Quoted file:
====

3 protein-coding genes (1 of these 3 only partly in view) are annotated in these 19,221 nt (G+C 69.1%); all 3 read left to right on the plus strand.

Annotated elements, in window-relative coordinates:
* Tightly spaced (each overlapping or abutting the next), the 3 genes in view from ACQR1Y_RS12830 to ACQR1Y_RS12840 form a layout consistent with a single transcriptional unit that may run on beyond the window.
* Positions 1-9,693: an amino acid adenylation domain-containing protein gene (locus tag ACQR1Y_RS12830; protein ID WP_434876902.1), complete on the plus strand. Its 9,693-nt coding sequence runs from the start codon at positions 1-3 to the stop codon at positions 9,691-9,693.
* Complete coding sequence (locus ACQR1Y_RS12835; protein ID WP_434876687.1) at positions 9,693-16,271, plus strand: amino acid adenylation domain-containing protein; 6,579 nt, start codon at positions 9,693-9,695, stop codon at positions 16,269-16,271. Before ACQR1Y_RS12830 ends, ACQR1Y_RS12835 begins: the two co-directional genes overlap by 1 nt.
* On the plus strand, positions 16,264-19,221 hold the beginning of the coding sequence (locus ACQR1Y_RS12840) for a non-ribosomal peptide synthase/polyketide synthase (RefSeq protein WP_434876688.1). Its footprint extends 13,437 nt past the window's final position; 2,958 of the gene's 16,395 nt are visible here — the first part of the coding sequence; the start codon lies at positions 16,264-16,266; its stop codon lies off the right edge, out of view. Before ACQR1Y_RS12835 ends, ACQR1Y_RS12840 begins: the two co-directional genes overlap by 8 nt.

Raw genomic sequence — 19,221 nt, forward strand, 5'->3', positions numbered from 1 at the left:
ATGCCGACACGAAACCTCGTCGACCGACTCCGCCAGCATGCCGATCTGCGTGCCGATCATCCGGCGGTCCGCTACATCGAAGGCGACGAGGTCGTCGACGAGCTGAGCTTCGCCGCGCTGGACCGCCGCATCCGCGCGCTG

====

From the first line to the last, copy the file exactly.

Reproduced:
3 protein-coding genes (1 of these 3 only partly in view) are annotated in these 19,221 nt (G+C 69.1%); all 3 read left to right on the plus strand.

Annotated elements, in window-relative coordinates:
* Tightly spaced (each overlapping or abutting the next), the 3 genes in view from ACQR1Y_RS12830 to ACQR1Y_RS12840 form a layout consistent with a single transcriptional unit that may run on beyond the window.
* Positions 1-9,693: an amino acid adenylation domain-containing protein gene (locus tag ACQR1Y_RS12830; protein ID WP_434876902.1), complete on the plus strand. Its 9,693-nt coding sequence runs from the start codon at positions 1-3 to the stop codon at positions 9,691-9,693.
* Complete coding sequence (locus ACQR1Y_RS12835; protein ID WP_434876687.1) at positions 9,693-16,271, plus strand: amino acid adenylation domain-containing protein; 6,579 nt, start codon at positions 9,693-9,695, stop codon at positions 16,269-16,271. Before ACQR1Y_RS12830 ends, ACQR1Y_RS12835 begins: the two co-directional genes overlap by 1 nt.
* On the plus strand, positions 16,264-19,221 hold the beginning of the coding sequence (locus ACQR1Y_RS12840) for a non-ribosomal peptide synthase/polyketide synthase (RefSeq protein WP_434876688.1). Its footprint extends 13,437 nt past the window's final position; 2,958 of the gene's 16,395 nt are visible here — the first part of the coding sequence; the start codon lies at positions 16,264-16,266; its stop codon lies off the right edge, out of view. Before ACQR1Y_RS12835 ends, ACQR1Y_RS12840 begins: the two co-directional genes overlap by 8 nt.

Raw genomic sequence — 19,221 nt, forward strand, 5'->3', positions numbered from 1 at the left:
ATGCCGACACGAAACCTCGTCGACCGACTCCGCCAGCATGCCGATCTGCGTGCCGATCATCCGGCGGTCCGCTACATCGAAGGCGACGAGGTCGTCGACGAGCTGAGCTTCGCCGCGCTGGACCGCCGCATCCGCGCGCTG